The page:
Let’s do the timewarp again
It may be slightly premature, but I’m looking ahead to Autumn now, and thinking about for ways to whip my autumn wardrobe into shape, wondering what clothes to make that will look modern while being classic enough that I’m not going to spend hours making something that looks dated in a year’s time.
Trawling through the different stores and sites online it occurred to me how difficult it is sometimes to actually pinpoint exactly what about a garment makes it look “now”. Sometimes it’s the subtle cut of a garment that simply affects the way it skims the body. Sometimes it’s the colour- certain shades are very “of a season”. But what I can’t help noticing at the moment is just how many influences from fashion history and particularly the 1910s to 1930s there are about for Autumn/Winter 2008. Care to time walk with me and examine the evidence?
Sleeve volume seems to be a major trend. Very 1930s. Spot the sleeve difference between this movie still from the 1939 set film Miss Pettigrew Lives for a Day and the grey Chloe cardigan for Autumn winter 2008. (I’m slightly wary of using a still of a modern film to illustrate 1930s costume, as I realise a designer will tweak things to suit our modern sensibilities. But I think this is pretty accurate. And it’s a lovely silk. And it’s a fun film.)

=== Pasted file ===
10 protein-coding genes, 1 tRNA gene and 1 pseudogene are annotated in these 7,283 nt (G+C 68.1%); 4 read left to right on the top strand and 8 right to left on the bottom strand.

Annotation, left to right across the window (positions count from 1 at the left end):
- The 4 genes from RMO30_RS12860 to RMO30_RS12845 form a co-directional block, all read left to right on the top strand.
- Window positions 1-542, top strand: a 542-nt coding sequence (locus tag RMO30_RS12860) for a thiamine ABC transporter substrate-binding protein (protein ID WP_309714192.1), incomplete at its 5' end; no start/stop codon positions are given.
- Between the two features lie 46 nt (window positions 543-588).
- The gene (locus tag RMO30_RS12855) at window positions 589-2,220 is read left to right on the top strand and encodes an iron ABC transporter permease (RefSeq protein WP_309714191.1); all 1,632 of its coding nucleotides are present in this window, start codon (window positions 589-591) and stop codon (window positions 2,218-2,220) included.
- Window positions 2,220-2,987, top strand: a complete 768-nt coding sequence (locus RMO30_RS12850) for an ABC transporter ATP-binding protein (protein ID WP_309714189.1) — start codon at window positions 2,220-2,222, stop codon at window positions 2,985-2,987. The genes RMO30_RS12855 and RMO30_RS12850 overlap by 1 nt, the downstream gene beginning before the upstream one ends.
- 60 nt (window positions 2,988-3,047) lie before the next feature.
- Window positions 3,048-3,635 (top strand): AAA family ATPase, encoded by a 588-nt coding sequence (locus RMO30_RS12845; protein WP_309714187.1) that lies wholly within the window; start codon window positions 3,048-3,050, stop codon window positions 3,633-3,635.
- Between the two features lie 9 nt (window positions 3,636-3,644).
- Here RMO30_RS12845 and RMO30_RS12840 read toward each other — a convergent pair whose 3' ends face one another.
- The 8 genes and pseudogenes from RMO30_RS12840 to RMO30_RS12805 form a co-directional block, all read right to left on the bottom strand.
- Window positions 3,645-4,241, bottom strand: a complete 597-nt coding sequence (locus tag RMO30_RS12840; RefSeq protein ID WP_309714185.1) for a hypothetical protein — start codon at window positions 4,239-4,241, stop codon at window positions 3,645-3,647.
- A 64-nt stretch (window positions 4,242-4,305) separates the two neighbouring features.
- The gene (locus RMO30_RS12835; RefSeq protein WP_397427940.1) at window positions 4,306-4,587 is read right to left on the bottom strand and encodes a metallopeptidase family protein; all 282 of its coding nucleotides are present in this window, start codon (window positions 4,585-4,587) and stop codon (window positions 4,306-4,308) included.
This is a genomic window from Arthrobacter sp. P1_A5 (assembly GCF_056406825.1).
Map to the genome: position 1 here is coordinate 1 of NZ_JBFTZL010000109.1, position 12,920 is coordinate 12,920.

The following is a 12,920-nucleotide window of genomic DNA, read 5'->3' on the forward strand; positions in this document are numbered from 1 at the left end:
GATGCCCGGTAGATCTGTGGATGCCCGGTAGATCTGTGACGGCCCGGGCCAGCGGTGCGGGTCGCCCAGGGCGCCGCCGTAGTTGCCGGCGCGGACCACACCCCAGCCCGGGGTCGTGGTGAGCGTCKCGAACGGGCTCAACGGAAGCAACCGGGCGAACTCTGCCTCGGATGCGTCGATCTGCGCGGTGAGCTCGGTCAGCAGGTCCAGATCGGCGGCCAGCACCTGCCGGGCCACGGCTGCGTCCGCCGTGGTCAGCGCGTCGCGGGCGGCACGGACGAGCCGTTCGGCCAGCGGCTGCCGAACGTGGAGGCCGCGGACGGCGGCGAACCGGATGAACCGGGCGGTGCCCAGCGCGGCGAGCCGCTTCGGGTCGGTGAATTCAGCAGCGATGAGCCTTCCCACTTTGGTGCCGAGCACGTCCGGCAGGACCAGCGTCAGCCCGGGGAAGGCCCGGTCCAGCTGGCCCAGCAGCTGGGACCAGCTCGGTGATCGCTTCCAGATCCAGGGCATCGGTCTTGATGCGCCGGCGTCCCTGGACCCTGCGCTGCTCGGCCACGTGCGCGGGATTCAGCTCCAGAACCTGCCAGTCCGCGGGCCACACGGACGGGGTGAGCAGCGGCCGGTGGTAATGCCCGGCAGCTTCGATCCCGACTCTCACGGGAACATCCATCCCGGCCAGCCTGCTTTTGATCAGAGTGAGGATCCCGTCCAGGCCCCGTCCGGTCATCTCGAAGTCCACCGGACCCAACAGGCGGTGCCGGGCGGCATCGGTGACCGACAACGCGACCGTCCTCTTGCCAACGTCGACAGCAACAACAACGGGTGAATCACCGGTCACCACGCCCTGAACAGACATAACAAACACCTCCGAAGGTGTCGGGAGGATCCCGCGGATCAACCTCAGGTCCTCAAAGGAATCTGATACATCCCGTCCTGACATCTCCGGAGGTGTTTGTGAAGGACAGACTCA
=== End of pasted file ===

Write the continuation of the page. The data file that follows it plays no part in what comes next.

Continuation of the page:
Remember when I wrote about my Vogue 1935 pattern book (which said big sleeves were in)? Check out the similarities between this 1935 design and Vogue’s pattern 1056 below, which is new for this season:
Then there’s some elegant late 1920s/early 1930s draping. Cardigan by Phase Eight. Illustration below it from a vintage pattern for a 1931 Parisienne Coat reproduced by Decades of Style:
I’m happy to see the trend towards tunic tunic length knitwear, hugging the bust and flaring out like in this design by Paul Poiret from 1912, and brought up to date in Rowan knitting magazine 44:
Then there’s this free vintage knitting pattern courtesy of A Good Yarn for a 1920s sweater. But how current the sleeves and length and streamlined silhouette are!
The late 1940s/1950s are still very much in evidence, especially in the fitted jackets which are all over the place and very New Look. Here is Hobbs’ Rhoda jacket for Autumn/WInter 2008 and below it Dior’s new Corolle line suit from 1947:
And then it’s all in the details, like the early 20s collar and sleeves of this jumper by Toast:
And the 40s style shoulders and gathering of this dress from Coast:
And then……[At this point the writer’s brain short circuited at the countless other examples and possibilities and her fingers had to be prised away from the keyboard and she had to be dosed with strong coffee…]